Make us your home page
Instagram
ScamState | An occasional series on financial frauds

Ponzi schemes want your money to pay off first victims

Ponzi schemes are named after Charles Ponzi, who offered Boston investors outlandish returns by supposedly investing in postal coupons. Many investment scams are variations of the Ponzi scheme, in which early investors are paid off with money put up by later ones to encourage new, bigger "investments."

Example: First International Bank of Grenada raised more than $170-million from investors by boasting of interest rates as high as 300 percent, supposedly earned through trading. The bank claimed assets of more than $26-billion, but had less than $2-million. Deposits were "insured" by the International Deposit Insurance Corp. — little more than a fax machine. Jonathan Kremner of Clearwater, who worked for the bank as in-house counsel, was sentenced to 36 months' probation last year after pleading guilty to selling one of the bank's CDs to an investor and filing a false tax return. He assisted prosecutors in bringing money laundering charges against others.

The promise: You're attracted by tales of high returns, often "insured"
or "guaranteed."

The secret: Little or none of your money is invested; funds are used for sales commissions, investor withdrawals and promoters' lavish lifestyles.

The encouragement: Phony account statements show great returns, prompting enthusiastic investors to spread the word to others.

The letdown: The scheme collapses when flow of new money slows.

Tips for not being taken: Recognize that high yields always come with high risks. If you want an FDIC-insured account, get it from a bank. Check out investments and the people selling them with the Florida Office of Financial Regulation by calling toll-free 1-800-848-3792.

Ponzi schemes want your money to pay off first victims 04/12/08 [Last modified: Tuesday, May 20, 2008 5:06pm]
Photo reprints | Article reprints

© 2017 Tampa Bay Times

    

Join the discussion: Click to view comments, add yours

Loading...
  1. Florida turns over voter-roll data to Trump election commission

    State Roundup

    Florida provided voter-roll data to President Donald Trump's election fraud commission Friday despite a lawsuit by the ACLU of Florida attempting to prevent the state from providing the information.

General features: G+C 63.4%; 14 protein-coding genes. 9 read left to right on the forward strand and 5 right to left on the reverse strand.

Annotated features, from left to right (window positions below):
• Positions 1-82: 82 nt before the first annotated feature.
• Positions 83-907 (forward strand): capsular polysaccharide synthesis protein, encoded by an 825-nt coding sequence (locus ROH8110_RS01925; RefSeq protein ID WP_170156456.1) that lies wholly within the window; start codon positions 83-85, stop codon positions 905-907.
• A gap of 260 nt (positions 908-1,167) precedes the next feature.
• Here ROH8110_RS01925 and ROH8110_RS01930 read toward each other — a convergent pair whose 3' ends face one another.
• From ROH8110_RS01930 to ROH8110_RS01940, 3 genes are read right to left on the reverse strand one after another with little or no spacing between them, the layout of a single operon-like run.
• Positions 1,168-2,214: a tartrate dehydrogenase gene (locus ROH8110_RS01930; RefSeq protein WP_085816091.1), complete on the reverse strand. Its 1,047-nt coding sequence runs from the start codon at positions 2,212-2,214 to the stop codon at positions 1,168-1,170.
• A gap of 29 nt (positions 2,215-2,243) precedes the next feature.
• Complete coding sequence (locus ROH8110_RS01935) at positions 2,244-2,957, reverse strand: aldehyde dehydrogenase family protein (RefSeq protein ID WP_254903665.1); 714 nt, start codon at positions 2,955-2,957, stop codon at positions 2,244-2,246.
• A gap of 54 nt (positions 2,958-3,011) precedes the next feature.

Kansas Secretary of State Kris Kobach, left, and Vice President Mike Pence, right, lead the Presidential Advisory Commission on Election Integrity, which is seeking voter data from every state.
  2. Wells Fargo charged 800,000 for unnecessary auto insurance, internal report says

    Banking

    Wells Fargo incorrectly charged 800,000 of its auto loan customers for unnecessary auto insurance, according to an internal report obtained by The New York Times. According to the report, about 274,000 of those customers were forced into delinquency on their loans, which resulted in 25,000 repossessions. …

    An internal Wells Fargo report obtained by The New York Times said the bank charged more than 800,000 people for auto insurance they did not need.  | [Los Angeles Times]
  3. Trigaux: Do we all need PhDs to fight scams, frauds and rip-offs?

    Business

    There are days when it feels like our school priorities are all wrong. Literature? Math? Computers? Nah. What everyone really needs to survive in the 21st century is a PhD in fighting the rise of increasingly creative consumer scams, frauds and rip-offs.

    As solar panels become cheaper and more popular, consumer agencies are starting to see a rise in consumer complaints about misleading and deceptive solar offerings. Solar scams are noted in a national report on major consumer complaints issued this week by the Consumer Federation of America and the North American Consumer Protection Investigators. [William Levesque, Times]
  4. Starbucks to close all Teavana locations, including five in Tampa Bay

    Retail

    Local Teavana locations include Tyrone Square in St. Petersburg, International Plaza and Westfield Citrus Park in Tampa, Brandon and Clearwater.

    Starbucks announced Thursday plans to shut down all 379 Teavana stores, citing "underperformance." Starbucks acquired the mall-based tea chain for $620 million in 2012. [ CANDICE CHOI | AP file photo]
  5. Trigaux: Closing Iron Yard coding school hits area tech hard but leaders talk of options

    Business

    The coming shutdown this fall of the Iron Yard software coding school in downtown St. Petersburg — announced this month as part of a national closing of all 15 Iron Yard locations — remains a shocking event to a Tampa Bay technology community that dreams big of becoming a major player in the Southeast if not …

    In better days last fall, friends and family of graduates at The Iron Yard, based in the Station House in downtown St. Petersburg, applaud during "Demo Day" when grads of the coding school show off their skills. Despite the local success and strong job placement by the coding school, The Iron Yard is closing all of its 15 locations across the country this summer. [LARA CERRI   |   Times]